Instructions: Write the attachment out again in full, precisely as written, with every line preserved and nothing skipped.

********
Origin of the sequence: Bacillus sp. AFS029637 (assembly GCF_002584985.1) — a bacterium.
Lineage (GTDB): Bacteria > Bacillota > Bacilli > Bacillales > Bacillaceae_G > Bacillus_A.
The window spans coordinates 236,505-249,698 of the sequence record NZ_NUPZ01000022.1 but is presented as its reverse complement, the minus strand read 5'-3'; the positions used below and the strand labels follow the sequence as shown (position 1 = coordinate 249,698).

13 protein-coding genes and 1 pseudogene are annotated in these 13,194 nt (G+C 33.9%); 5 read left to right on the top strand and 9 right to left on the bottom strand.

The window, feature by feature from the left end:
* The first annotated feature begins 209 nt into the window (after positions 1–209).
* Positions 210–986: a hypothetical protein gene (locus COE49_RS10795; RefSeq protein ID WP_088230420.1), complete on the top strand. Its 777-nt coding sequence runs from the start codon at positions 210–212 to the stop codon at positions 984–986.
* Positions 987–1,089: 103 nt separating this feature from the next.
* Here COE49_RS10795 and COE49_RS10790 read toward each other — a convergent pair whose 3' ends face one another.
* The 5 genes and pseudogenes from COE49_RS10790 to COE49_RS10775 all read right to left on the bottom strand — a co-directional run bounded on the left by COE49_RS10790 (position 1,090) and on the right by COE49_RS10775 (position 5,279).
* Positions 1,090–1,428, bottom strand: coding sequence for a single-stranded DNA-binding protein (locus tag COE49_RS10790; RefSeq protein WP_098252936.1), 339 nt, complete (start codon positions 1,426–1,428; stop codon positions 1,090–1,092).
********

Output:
Origin of the sequence: Bacillus sp. AFS029637 (assembly GCF_002584985.1) — a bacterium.
Lineage (GTDB): Bacteria > Bacillota > Bacilli > Bacillales > Bacillaceae_G > Bacillus_A.
The window spans coordinates 236,505-249,698 of the sequence record NZ_NUPZ01000022.1 but is presented as its reverse complement, the minus strand read 5'-3'; the positions used below and the strand labels follow the sequence as shown (position 1 = coordinate 249,698).

13 protein-coding genes and 1 pseudogene are annotated in these 13,194 nt (G+C 33.9%); 5 read left to right on the top strand and 9 right to left on the bottom strand.

The window, feature by feature from the left end:
* The first annotated feature begins 209 nt into the window (after positions 1–209).
* Positions 210–986: a hypothetical protein gene (locus COE49_RS10795; RefSeq protein ID WP_088230420.1), complete on the top strand. Its 777-nt coding sequence runs from the start codon at positions 210–212 to the stop codon at positions 984–986.
* Positions 987–1,089: 103 nt separating this feature from the next.
* Here COE49_RS10795 and COE49_RS10790 read toward each other — a convergent pair whose 3' ends face one another.
* The 5 genes and pseudogenes from COE49_RS10790 to COE49_RS10775 all read right to left on the bottom strand — a co-directional run bounded on the left by COE49_RS10790 (position 1,090) and on the right by COE49_RS10775 (position 5,279).
* Positions 1,090–1,428, bottom strand: coding sequence for a single-stranded DNA-binding protein (locus tag COE49_RS10790; RefSeq protein WP_098252936.1), 339 nt, complete (start codon positions 1,426–1,428; stop codon positions 1,090–1,092).